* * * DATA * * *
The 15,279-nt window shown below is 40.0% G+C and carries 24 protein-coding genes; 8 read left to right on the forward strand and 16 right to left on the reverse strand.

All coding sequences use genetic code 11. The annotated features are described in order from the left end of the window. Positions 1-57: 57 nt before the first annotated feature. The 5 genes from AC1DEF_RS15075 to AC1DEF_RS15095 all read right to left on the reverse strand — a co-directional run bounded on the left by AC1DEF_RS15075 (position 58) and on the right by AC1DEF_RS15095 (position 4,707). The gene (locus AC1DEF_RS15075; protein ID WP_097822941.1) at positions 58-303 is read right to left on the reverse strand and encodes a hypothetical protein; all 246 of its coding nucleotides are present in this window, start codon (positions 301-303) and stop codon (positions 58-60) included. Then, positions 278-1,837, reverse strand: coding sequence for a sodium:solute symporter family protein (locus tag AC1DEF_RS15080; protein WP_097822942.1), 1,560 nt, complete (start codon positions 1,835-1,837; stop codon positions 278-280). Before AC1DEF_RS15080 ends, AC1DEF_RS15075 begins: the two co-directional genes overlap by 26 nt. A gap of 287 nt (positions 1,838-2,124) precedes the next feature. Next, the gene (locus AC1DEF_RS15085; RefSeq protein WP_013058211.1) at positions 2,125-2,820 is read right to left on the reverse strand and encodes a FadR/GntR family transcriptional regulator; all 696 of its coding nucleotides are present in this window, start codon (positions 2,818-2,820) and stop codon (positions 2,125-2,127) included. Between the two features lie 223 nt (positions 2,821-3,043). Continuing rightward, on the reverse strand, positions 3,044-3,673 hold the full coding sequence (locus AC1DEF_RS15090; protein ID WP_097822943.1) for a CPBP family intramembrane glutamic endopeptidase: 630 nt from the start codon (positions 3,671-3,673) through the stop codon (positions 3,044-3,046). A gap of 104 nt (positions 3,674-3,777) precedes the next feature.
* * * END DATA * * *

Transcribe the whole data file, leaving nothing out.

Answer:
The 15,279-nt window shown below is 40.0% G+C and carries 24 protein-coding genes; 8 read left to right on the forward strand and 16 right to left on the reverse strand.

All coding sequences use genetic code 11. The annotated features are described in order from the left end of the window. Positions 1-57: 57 nt before the first annotated feature. The 5 genes from AC1DEF_RS15075 to AC1DEF_RS15095 all read right to left on the reverse strand — a co-directional run bounded on the left by AC1DEF_RS15075 (position 58) and on the right by AC1DEF_RS15095 (position 4,707). The gene (locus AC1DEF_RS15075; protein ID WP_097822941.1) at positions 58-303 is read right to left on the reverse strand and encodes a hypothetical protein; all 246 of its coding nucleotides are present in this window, start codon (positions 301-303) and stop codon (positions 58-60) included. Then, positions 278-1,837, reverse strand: coding sequence for a sodium:solute symporter family protein (locus tag AC1DEF_RS15080; protein WP_097822942.1), 1,560 nt, complete (start codon positions 1,835-1,837; stop codon positions 278-280). Before AC1DEF_RS15080 ends, AC1DEF_RS15075 begins: the two co-directional genes overlap by 26 nt. A gap of 287 nt (positions 1,838-2,124) precedes the next feature. Next, the gene (locus AC1DEF_RS15085; RefSeq protein WP_013058211.1) at positions 2,125-2,820 is read right to left on the reverse strand and encodes a FadR/GntR family transcriptional regulator; all 696 of its coding nucleotides are present in this window, start codon (positions 2,818-2,820) and stop codon (positions 2,125-2,127) included. Between the two features lie 223 nt (positions 2,821-3,043). Continuing rightward, on the reverse strand, positions 3,044-3,673 hold the full coding sequence (locus AC1DEF_RS15090; protein ID WP_097822943.1) for a CPBP family intramembrane glutamic endopeptidase: 630 nt from the start codon (positions 3,671-3,673) through the stop codon (positions 3,044-3,046). A gap of 104 nt (positions 3,674-3,777) precedes the next feature.